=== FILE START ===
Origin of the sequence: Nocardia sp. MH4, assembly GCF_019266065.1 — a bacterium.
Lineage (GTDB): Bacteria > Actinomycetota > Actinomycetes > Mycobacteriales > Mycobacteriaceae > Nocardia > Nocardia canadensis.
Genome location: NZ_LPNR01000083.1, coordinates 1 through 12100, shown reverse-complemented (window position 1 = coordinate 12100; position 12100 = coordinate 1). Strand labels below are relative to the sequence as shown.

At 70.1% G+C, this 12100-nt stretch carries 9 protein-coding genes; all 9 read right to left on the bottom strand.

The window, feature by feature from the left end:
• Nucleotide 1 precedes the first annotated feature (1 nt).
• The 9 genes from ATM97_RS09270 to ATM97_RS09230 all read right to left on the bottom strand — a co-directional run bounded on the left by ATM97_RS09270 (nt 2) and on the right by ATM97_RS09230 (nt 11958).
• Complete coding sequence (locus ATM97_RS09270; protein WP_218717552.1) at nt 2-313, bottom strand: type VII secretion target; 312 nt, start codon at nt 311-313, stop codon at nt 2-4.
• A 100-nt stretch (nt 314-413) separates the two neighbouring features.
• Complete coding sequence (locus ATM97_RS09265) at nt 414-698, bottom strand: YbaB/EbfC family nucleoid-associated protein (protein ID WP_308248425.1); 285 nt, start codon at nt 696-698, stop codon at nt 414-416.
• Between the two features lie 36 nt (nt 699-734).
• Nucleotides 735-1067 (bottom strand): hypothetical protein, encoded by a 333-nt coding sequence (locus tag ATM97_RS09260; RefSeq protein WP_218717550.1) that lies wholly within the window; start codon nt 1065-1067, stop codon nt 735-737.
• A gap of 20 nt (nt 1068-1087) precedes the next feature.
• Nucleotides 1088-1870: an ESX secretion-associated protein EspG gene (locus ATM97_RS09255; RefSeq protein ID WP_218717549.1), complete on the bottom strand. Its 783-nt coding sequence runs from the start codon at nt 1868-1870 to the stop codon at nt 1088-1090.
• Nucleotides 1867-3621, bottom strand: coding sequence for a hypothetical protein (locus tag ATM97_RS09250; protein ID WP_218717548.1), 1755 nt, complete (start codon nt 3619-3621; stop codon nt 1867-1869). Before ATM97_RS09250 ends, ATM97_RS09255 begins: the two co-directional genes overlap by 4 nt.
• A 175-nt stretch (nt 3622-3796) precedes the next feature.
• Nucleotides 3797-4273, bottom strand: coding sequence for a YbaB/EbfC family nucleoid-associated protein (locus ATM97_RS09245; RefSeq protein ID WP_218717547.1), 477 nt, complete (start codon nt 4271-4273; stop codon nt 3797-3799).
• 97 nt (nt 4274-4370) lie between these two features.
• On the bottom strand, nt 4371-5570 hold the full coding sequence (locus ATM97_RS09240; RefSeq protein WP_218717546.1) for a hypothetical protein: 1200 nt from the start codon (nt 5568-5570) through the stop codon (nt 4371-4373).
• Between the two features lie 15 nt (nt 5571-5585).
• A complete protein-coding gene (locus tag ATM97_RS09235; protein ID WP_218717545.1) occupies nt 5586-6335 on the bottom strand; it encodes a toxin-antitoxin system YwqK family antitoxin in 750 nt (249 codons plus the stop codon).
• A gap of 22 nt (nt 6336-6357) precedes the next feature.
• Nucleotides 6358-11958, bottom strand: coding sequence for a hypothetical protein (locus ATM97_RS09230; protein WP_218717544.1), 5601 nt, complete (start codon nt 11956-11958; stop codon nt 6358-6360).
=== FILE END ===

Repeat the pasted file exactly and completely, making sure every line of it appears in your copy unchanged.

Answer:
Origin of the sequence: Nocardia sp. MH4, assembly GCF_019266065.1 — a bacterium.
Lineage (GTDB): Bacteria > Actinomycetota > Actinomycetes > Mycobacteriales > Mycobacteriaceae > Nocardia > Nocardia canadensis.
Genome location: NZ_LPNR01000083.1, coordinates 1 through 12100, shown reverse-complemented (window position 1 = coordinate 12100; position 12100 = coordinate 1). Strand labels below are relative to the sequence as shown.

At 70.1% G+C, this 12100-nt stretch carries 9 protein-coding genes; all 9 read right to left on the bottom strand.

The window, feature by feature from the left end:
• Nucleotide 1 precedes the first annotated feature (1 nt).
• The 9 genes from ATM97_RS09270 to ATM97_RS09230 all read right to left on the bottom strand — a co-directional run bounded on the left by ATM97_RS09270 (nt 2) and on the right by ATM97_RS09230 (nt 11958).
• Complete coding sequence (locus ATM97_RS09270; protein WP_218717552.1) at nt 2-313, bottom strand: type VII secretion target; 312 nt, start codon at nt 311-313, stop codon at nt 2-4.
• A 100-nt stretch (nt 314-413) separates the two neighbouring features.
• Complete coding sequence (locus ATM97_RS09265) at nt 414-698, bottom strand: YbaB/EbfC family nucleoid-associated protein (protein ID WP_308248425.1); 285 nt, start codon at nt 696-698, stop codon at nt 414-416.
• Between the two features lie 36 nt (nt 699-734).
• Nucleotides 735-1067 (bottom strand): hypothetical protein, encoded by a 333-nt coding sequence (locus tag ATM97_RS09260; RefSeq protein WP_218717550.1) that lies wholly within the window; start codon nt 1065-1067, stop codon nt 735-737.
• A gap of 20 nt (nt 1068-1087) precedes the next feature.
• Nucleotides 1088-1870: an ESX secretion-associated protein EspG gene (locus ATM97_RS09255; RefSeq protein ID WP_218717549.1), complete on the bottom strand. Its 783-nt coding sequence runs from the start codon at nt 1868-1870 to the stop codon at nt 1088-1090.
• Nucleotides 1867-3621, bottom strand: coding sequence for a hypothetical protein (locus tag ATM97_RS09250; protein ID WP_218717548.1), 1755 nt, complete (start codon nt 3619-3621; stop codon nt 1867-1869). Before ATM97_RS09250 ends, ATM97_RS09255 begins: the two co-directional genes overlap by 4 nt.
• A 175-nt stretch (nt 3622-3796) precedes the next feature.
• Nucleotides 3797-4273, bottom strand: coding sequence for a YbaB/EbfC family nucleoid-associated protein (locus ATM97_RS09245; RefSeq protein ID WP_218717547.1), 477 nt, complete (start codon nt 4271-4273; stop codon nt 3797-3799).
• 97 nt (nt 4274-4370) lie between these two features.
• On the bottom strand, nt 4371-5570 hold the full coding sequence (locus ATM97_RS09240; RefSeq protein WP_218717546.1) for a hypothetical protein: 1200 nt from the start codon (nt 5568-5570) through the stop codon (nt 4371-4373).
• Between the two features lie 15 nt (nt 5571-5585).
• A complete protein-coding gene (locus tag ATM97_RS09235; protein ID WP_218717545.1) occupies nt 5586-6335 on the bottom strand; it encodes a toxin-antitoxin system YwqK family antitoxin in 750 nt (249 codons plus the stop codon).
• A gap of 22 nt (nt 6336-6357) precedes the next feature.
• Nucleotides 6358-11958, bottom strand: coding sequence for a hypothetical protein (locus ATM97_RS09230; protein WP_218717544.1), 5601 nt, complete (start codon nt 11956-11958; stop codon nt 6358-6360).